He looked out at the wide empty spaces of Nebraska, only pockets of humanity left between the zombie hordes. The wind rustled the long grass; somewhere nearby, cattle were making lowing noises to each other. "It's funny," he said. "But there is a sense in which this is apt. The ways in which the everyday man is so divorced from his own experience, incapable of making sense of it, works pretty well as a description of these zombies. This is the mass society on some sort of new level: a place where we become only animal instincts, living moment to moment, forming only the most basic relations to others. They've stopped thinking for themselves, and, therefore, have eventually stopped thinking all together. We've all been cultural zombies for a while. Somehow, whatever did this, it tipped right in and made it literal."
Foucault dug through his bag and pulled out a packet of cigarettes. He took one, lit it, and offered the pack to Mills. Mills shook his head, busy with fishing the apple out of the fire and getting it onto the metal plate from the camping kit, and Foucault shrugged and dropped it back into the bag. "But this story you tell, Wright, it is totalizing, no? Is not the zombie an act of resistance against the anomie you describe? For the zombie is himself a proactive being, who goes out, joins collectively with others, and seeks to capture what he does not have--that is, the brain. They have taken the opportunities granted to them and made something of it. You speak of wanting a generative, creative social process. But what else is this but that generation? The zombies, they are nothing if not new."
Mills blew on the apple, and poked at it with a fork. It released a cloud of steam that smelled like his childhood memories of apple pie. "Honestly, Michel, are you nuts? Zombies are not a source of social good. They want to eat our brains."
"Beh, oui." Foucault shrugged and resumed looking up at the stars. "I do not see how something cannot both be a form of resistance to totalizing discourses and a great error at the same time. Not all resistance must be morally approvable. In fact, many are not. So we can resist them as well, yes? There is no easy end point to the process of social change."
"So, what do we do now, from your point of view?"
"There are many forms of resistance. Myself, I prefer the rocket launcher." Foucault stubbed out the end of his cigarette on the ground. "How many more days do you think, until Berkeley?"
"Depends what kind of time we can make, and the weather over the Rockies," Mills said. "Two more, maybe, if we're lucky. Why, you in some kind of rush?"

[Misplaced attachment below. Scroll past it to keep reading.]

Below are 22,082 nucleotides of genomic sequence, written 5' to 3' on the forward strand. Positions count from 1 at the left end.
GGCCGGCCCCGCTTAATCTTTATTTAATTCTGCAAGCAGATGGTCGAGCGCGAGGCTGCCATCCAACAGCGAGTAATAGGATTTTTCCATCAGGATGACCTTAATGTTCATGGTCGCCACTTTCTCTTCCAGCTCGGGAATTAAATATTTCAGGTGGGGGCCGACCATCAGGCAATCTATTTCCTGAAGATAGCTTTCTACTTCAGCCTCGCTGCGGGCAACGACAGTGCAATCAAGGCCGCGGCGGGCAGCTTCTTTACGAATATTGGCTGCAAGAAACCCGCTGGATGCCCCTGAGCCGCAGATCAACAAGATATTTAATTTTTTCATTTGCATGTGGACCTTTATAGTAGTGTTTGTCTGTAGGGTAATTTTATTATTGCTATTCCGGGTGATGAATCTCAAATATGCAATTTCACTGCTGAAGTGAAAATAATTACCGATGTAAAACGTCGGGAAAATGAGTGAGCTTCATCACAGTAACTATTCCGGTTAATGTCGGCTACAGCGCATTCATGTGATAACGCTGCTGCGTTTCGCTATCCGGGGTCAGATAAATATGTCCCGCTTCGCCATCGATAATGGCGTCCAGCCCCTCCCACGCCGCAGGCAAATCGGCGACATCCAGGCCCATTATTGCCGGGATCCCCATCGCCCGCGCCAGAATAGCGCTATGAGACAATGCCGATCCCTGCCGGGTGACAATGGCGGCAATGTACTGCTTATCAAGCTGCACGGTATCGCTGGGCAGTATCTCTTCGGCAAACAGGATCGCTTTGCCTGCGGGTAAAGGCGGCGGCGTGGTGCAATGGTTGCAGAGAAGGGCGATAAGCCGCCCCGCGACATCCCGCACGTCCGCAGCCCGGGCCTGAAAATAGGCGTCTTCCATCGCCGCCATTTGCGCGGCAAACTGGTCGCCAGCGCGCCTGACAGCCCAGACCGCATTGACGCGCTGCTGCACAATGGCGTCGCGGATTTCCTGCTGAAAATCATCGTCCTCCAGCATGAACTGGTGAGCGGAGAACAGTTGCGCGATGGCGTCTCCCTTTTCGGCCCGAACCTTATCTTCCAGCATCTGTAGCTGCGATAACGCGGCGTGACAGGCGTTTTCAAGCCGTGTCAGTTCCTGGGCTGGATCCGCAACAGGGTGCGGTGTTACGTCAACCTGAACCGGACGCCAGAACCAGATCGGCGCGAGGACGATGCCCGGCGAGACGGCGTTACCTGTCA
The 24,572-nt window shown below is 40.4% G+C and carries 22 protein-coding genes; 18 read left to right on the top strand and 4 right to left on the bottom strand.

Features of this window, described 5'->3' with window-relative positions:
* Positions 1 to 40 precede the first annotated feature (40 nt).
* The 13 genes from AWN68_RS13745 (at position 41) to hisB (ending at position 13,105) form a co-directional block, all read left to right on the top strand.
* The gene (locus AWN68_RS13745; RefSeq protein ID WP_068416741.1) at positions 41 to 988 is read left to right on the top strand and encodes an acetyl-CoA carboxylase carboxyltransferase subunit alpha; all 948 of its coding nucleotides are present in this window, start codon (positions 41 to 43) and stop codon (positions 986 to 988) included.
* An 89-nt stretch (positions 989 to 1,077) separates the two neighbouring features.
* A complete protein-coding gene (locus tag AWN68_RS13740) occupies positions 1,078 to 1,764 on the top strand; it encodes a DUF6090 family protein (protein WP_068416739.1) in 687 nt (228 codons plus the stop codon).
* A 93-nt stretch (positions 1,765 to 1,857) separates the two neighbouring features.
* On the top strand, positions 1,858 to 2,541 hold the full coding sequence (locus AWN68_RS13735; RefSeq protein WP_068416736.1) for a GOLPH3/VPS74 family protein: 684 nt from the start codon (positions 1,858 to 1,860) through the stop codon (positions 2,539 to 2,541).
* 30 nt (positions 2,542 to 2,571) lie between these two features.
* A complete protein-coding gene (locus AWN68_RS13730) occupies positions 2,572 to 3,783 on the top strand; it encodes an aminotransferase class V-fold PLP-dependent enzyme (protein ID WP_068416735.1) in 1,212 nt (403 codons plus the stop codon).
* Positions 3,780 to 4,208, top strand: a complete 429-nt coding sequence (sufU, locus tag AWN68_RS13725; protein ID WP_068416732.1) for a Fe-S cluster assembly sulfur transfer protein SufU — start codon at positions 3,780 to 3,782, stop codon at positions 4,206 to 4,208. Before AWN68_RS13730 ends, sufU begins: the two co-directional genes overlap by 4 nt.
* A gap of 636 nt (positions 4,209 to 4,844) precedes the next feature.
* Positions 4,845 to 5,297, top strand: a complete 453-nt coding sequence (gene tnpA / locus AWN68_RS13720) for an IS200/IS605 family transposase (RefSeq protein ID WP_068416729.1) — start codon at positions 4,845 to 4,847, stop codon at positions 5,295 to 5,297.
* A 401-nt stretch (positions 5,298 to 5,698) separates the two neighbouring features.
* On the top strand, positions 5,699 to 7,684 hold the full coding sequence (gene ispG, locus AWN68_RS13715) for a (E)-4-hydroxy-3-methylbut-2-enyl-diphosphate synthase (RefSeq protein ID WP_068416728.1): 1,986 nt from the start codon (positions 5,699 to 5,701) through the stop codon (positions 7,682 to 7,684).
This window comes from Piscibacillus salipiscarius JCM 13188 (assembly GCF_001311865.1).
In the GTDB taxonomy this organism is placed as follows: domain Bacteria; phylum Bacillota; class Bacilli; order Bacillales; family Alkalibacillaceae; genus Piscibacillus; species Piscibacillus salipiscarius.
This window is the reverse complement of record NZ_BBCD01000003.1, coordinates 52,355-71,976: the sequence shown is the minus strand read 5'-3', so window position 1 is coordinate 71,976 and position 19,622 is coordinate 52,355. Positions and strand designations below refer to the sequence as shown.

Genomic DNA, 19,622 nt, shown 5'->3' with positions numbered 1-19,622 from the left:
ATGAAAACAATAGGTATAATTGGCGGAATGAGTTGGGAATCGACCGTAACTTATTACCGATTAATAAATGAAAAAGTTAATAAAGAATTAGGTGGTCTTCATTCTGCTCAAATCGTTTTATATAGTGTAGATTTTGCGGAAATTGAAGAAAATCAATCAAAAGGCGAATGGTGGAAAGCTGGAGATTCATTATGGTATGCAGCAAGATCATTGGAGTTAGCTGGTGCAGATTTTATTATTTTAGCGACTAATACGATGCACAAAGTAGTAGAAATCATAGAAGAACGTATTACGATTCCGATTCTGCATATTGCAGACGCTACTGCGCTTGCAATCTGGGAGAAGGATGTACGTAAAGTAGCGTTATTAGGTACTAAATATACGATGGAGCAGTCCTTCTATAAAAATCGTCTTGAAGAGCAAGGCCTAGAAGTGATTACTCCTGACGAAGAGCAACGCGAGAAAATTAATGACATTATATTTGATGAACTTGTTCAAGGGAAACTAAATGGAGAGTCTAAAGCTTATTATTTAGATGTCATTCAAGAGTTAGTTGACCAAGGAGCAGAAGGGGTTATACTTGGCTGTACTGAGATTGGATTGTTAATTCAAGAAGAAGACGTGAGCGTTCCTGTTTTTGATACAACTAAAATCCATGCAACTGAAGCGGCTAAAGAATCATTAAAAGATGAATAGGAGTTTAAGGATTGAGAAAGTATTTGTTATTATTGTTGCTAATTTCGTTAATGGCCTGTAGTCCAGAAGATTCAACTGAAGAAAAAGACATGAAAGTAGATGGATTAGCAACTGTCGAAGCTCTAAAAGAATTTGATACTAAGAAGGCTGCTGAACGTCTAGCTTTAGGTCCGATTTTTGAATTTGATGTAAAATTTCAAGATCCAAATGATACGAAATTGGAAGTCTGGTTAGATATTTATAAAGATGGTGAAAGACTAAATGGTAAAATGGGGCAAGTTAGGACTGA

"It is just that I have never spent this much time in--what is the expression? The country you fly over."
Mills snorted. "Well, I'm sure we'll have you back to the zombiefied version of San Francisco again in no time. Sorry you're having to cope with the rest of us for a few days."
Foucault looked over at him, as if assessing him. "Your wife, I am sure she is fine."
He sighed. "Yeah, I'm sure." Figures the week that the zombie apocalypse happened Yaroslava'd be doing a show in San Francisco. He took another bite of apple. The fire crackled. "What about you? You got anyone to hurry home to?"
Foucault shook his head. "There are friends, but..." He made a hand gesture. "More I am interested in the spectacle that the city will become under these conditions."
"Yeah." Mills threw the eviscerated remains of the apple skin into the weeds. "You want to take first watch?"
"I think it is prudent. You are, after all, the one who must drive." Foucault got up, and sat down on the other side of the rifle that Mills had been sitting next to. "Do you know where is my book? I think perhaps I will read until the fire burns out."
"It's in the pack," Mills said. "I can't believe you bought it just because it's got your name on the cover."
"It was necessary!" Foucault dug around for it. "Every argument he makes is wrong. I cannot believe someone would write such a thing." He pulled out his new copy of Foucault Against Himself, and a worn-down pencil. "It cannot be more clear within the body of my work that I do not have a self."
"So what are you going to do? I don't think the academic publishing industry is going to be accepting a lot of rebuttal articles these days." Mills bunched up his leather jacket to use as a pillow and crawled into the bedroll.
"I will write about it on my blog." Foucault opened the book to his bookmark and held his pencil at the ready.
Mills yawned. "Wake me when it starts getting light. I'd hate to see you wielding that thing sleep deprived."
Foucault made an affirmative noise. "Sleep well," he said.
Mills looked up at the stars, and hoped, very much, that he wouldn't have to wake up to fight zombies before dawn.